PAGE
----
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April 24, 2017updated 01 Sep 2022 2:23pm

23andMe: bringing early diagnosis of Type 1 Gaucher disease one step closer?

Earlier this month, the FDA approved 23andMe’s Genetic Health Risk Report, which can predict a person’s risk of Type 1 Gaucher disease (GD) from a sample of saliva.

By GlobalData Healthcare

Earlier this month, the FDA approved 23andMe’s Genetic Health Risk Report, which can predict a person’s risk of Type 1 Gaucher disease (GD) from a sample of saliva. The California-based company 23andMe is a private firm offering genetic analysis to the public.

The availability of the publicly accessible health risk report may add to the efforts made to reduce the delays in diagnosis that often hamper the otherwise effective treatment of Type 1 GD.

GD is a rare inherited disorder caused by mutations in the GBA1 gene, which leads to decreased activity of the hydrolytic enzyme, glucocerebrosidase (GCase), which breaks down glucocerebroside (GC). As a result, GC accumulates in macrophages, which transform to so-called Gaucher cells and infiltrate the body.

Accumulation of Gaucher cells in the bone marrow, spleen, and liver typically leads to reduced blood cell counts (cytopenia), enlarged spleen (splenomegaly), and liver (hepatomegaly) and bone lesions.

Left untreated, the condition can have debilitating complications – most commonly skeletal complications, such as osteonecrosis, which is an irreversible manifestation of the disease that can lead to the need for multiple joint replacements.

Type 1 GD is the most common form of the disease, accounting for approximately 90% of all GD sufferers, with an over-representation in the Jewish people of Eastern and Central European descent, referred to as the Ashkenazi Jewish population.

The estimated prevalence of GD among the Ashkenazi Jews is approximately 1 in 850, and it is estimated that one in 10 of this population is a carrier of the disease. The prevalence is much lower, approximately 1 in 40,000 to 1 in 60,000, among the general population.

Type 1 GD can be effectively treated with replacement of the GCase by enzyme replacement therapy (ERT), such as Genzyme’s Cerezyme, or by substrate reduction therapy (SRT) that reduces the rate of GC biosynthesis, such as Genzyme’s Cerdelga.

According to key opinion leaders (KOLs) interviewed by GlobalData, the success of such therapies is dependent on early treatment initiation through which the development of irreversible complications can be minimized.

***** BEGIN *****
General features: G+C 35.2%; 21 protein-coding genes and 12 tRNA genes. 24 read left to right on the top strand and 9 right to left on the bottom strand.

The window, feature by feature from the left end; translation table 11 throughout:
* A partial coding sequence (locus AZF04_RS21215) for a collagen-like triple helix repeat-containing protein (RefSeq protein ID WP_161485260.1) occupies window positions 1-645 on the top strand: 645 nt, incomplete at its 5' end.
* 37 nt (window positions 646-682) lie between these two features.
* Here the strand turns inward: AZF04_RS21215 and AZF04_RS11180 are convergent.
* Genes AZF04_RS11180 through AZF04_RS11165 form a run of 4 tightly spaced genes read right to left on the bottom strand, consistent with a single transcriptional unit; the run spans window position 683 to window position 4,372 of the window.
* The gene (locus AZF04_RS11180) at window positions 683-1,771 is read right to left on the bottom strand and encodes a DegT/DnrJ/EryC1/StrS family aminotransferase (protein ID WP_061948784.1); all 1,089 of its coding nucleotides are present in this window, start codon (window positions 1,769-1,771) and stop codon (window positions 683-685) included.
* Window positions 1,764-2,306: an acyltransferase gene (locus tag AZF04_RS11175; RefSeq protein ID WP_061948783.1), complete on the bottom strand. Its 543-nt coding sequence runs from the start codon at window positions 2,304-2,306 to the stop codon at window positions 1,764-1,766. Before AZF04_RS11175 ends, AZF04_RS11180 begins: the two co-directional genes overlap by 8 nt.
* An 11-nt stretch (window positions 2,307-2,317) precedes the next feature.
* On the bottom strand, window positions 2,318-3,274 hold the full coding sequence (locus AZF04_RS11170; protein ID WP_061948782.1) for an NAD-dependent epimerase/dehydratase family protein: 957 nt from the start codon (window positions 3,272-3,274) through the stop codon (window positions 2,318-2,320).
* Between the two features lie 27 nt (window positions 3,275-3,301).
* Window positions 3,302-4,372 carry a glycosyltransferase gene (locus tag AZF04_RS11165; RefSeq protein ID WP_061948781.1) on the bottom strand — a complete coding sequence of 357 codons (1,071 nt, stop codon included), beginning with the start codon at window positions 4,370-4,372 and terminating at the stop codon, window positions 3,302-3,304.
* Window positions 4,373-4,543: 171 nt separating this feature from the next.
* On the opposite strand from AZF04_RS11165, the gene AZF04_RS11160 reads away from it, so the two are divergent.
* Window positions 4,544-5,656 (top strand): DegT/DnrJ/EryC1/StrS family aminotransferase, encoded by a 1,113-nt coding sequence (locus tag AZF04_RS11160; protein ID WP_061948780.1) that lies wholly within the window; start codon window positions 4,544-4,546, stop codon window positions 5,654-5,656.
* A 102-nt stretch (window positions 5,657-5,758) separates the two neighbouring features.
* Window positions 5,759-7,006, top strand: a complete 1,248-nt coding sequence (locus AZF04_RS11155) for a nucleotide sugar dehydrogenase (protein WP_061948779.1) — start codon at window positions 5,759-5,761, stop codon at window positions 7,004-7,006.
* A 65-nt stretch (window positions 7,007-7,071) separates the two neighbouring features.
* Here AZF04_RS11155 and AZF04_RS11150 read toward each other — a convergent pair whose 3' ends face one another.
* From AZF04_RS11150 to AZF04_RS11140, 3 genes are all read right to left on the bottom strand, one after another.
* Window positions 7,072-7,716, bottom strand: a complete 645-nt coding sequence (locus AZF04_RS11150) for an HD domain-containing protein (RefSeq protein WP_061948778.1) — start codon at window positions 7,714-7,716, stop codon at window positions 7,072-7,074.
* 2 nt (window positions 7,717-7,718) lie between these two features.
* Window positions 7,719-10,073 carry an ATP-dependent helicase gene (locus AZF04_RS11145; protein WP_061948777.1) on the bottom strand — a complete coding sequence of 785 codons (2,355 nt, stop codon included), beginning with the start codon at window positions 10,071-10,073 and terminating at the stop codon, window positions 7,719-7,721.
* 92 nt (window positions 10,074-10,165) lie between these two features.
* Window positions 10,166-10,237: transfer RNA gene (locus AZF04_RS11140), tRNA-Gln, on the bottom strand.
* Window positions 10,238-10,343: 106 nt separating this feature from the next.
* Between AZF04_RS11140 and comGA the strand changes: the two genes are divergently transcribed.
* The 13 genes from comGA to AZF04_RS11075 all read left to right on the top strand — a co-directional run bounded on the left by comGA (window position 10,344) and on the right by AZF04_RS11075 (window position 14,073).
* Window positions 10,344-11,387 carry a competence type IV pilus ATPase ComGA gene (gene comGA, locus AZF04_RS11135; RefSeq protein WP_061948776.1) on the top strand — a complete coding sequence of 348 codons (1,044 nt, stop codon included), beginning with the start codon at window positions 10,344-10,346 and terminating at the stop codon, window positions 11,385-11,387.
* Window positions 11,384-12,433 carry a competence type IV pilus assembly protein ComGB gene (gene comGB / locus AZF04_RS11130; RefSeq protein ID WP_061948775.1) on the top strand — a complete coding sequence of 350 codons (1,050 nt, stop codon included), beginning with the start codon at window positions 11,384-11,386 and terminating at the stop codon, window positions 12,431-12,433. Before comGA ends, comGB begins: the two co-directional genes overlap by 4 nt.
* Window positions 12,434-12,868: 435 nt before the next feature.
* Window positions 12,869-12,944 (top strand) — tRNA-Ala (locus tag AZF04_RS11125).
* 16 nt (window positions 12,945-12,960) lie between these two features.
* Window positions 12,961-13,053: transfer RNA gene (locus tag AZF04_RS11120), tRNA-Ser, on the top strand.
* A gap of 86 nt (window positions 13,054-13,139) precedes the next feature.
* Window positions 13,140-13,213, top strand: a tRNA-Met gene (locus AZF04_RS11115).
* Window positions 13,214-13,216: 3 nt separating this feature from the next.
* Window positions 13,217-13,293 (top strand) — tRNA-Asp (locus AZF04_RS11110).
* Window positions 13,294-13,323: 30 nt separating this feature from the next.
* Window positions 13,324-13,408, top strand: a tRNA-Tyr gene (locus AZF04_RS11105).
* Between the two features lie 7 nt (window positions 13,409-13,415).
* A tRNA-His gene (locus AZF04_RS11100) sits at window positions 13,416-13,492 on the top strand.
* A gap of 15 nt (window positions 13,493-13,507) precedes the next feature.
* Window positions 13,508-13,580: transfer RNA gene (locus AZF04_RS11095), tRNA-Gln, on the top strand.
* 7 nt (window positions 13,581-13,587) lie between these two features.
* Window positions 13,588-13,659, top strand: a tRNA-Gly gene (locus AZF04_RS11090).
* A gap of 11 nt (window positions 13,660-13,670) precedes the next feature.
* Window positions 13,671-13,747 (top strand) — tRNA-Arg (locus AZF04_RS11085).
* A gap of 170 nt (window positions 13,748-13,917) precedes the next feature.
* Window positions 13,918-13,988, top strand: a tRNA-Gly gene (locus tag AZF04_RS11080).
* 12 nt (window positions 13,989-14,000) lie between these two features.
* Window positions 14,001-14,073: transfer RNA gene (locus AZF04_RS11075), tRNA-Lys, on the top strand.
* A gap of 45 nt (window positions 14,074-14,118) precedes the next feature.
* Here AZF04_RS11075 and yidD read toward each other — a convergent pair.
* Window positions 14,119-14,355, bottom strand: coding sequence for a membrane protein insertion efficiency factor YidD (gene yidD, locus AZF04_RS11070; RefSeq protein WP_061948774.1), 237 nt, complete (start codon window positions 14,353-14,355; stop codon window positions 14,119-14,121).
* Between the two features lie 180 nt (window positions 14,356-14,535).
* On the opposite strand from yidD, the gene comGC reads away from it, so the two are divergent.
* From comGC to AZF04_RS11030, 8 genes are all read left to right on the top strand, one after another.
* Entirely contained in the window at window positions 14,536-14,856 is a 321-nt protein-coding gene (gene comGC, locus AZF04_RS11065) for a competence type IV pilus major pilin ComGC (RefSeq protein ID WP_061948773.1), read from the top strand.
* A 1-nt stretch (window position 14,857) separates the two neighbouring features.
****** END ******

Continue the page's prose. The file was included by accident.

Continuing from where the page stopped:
The report marketed by 23andMe is a carrier status report that indicates whether a person has variants in the GBA gene- specifically N370S, 84GG, and V394L – associated with an increased risk for developing symptoms of the disease.

In many cases, however, the disease manifestations and severity do not correlate with these mutations, and GD cases can range from asymptomatic to fully symptomatic even among individuals carrying the same mutations. In particular, a significant number of Ashkenazi Jewish patients are mutation carriers, but have a mild disease and are never diagnosed with GD or seek treatment.

Therefore, newborn screening, which is an effort aimed at the early identification of patients with GD, is a controversial and costly approach to pick up more patients, and it is not generally available.

At present, many patients experience long delays in diagnosis due to the broad range of symptoms and the lack of awareness of GD among physicians who initially see these patients.

Although the disease manifestations do not correlate with GBA gene mutations in many cases, once GD is suspected, a diagnosis can be reached relatively easily by measuring the GCase activity in the patient’s blood cells.

While assessing the genetic risk of an individual, it is important to note that being positive for the mutations does not mean the patient will develop the disease. Still, the authorization by the FDA to market genetic health risks reports for GD could help reducing the delays in diagnosis in some patients and minimize the risk of developing irreversible complications.

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